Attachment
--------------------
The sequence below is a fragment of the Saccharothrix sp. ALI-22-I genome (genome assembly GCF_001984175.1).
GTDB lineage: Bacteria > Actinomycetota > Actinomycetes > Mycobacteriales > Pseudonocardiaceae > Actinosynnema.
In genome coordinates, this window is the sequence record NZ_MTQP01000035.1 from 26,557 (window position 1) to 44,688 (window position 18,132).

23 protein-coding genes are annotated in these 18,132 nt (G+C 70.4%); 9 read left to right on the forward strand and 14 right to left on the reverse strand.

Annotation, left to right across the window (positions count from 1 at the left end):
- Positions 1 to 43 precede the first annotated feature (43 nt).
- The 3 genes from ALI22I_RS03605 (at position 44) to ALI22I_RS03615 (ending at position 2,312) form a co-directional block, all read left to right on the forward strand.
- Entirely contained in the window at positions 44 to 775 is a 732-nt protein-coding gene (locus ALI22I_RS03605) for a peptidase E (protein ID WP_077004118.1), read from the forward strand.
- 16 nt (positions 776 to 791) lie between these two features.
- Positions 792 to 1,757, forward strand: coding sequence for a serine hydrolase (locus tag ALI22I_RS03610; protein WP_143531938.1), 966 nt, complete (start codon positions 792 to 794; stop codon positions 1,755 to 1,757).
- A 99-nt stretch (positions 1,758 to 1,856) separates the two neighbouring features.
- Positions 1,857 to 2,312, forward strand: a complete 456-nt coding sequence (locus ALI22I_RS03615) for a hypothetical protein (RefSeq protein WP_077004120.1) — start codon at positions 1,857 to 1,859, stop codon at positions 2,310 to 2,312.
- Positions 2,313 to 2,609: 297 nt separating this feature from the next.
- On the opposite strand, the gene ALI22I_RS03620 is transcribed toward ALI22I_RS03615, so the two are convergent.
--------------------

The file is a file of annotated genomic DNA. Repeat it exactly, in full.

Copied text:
The sequence below is a fragment of the Saccharothrix sp. ALI-22-I genome (genome assembly GCF_001984175.1).
GTDB lineage: Bacteria > Actinomycetota > Actinomycetes > Mycobacteriales > Pseudonocardiaceae > Actinosynnema.
In genome coordinates, this window is the sequence record NZ_MTQP01000035.1 from 26,557 (window position 1) to 44,688 (window position 18,132).

23 protein-coding genes are annotated in these 18,132 nt (G+C 70.4%); 9 read left to right on the forward strand and 14 right to left on the reverse strand.

Annotation, left to right across the window (positions count from 1 at the left end):
- Positions 1 to 43 precede the first annotated feature (43 nt).
- The 3 genes from ALI22I_RS03605 (at position 44) to ALI22I_RS03615 (ending at position 2,312) form a co-directional block, all read left to right on the forward strand.
- Entirely contained in the window at positions 44 to 775 is a 732-nt protein-coding gene (locus ALI22I_RS03605) for a peptidase E (protein ID WP_077004118.1), read from the forward strand.
- 16 nt (positions 776 to 791) lie between these two features.
- Positions 792 to 1,757, forward strand: coding sequence for a serine hydrolase (locus tag ALI22I_RS03610; protein WP_143531938.1), 966 nt, complete (start codon positions 792 to 794; stop codon positions 1,755 to 1,757).
- A 99-nt stretch (positions 1,758 to 1,856) separates the two neighbouring features.
- Positions 1,857 to 2,312, forward strand: a complete 456-nt coding sequence (locus ALI22I_RS03615) for a hypothetical protein (RefSeq protein WP_077004120.1) — start codon at positions 1,857 to 1,859, stop codon at positions 2,310 to 2,312.
- Positions 2,313 to 2,609: 297 nt separating this feature from the next.
- On the opposite strand, the gene ALI22I_RS03620 is transcribed toward ALI22I_RS03615, so the two are convergent.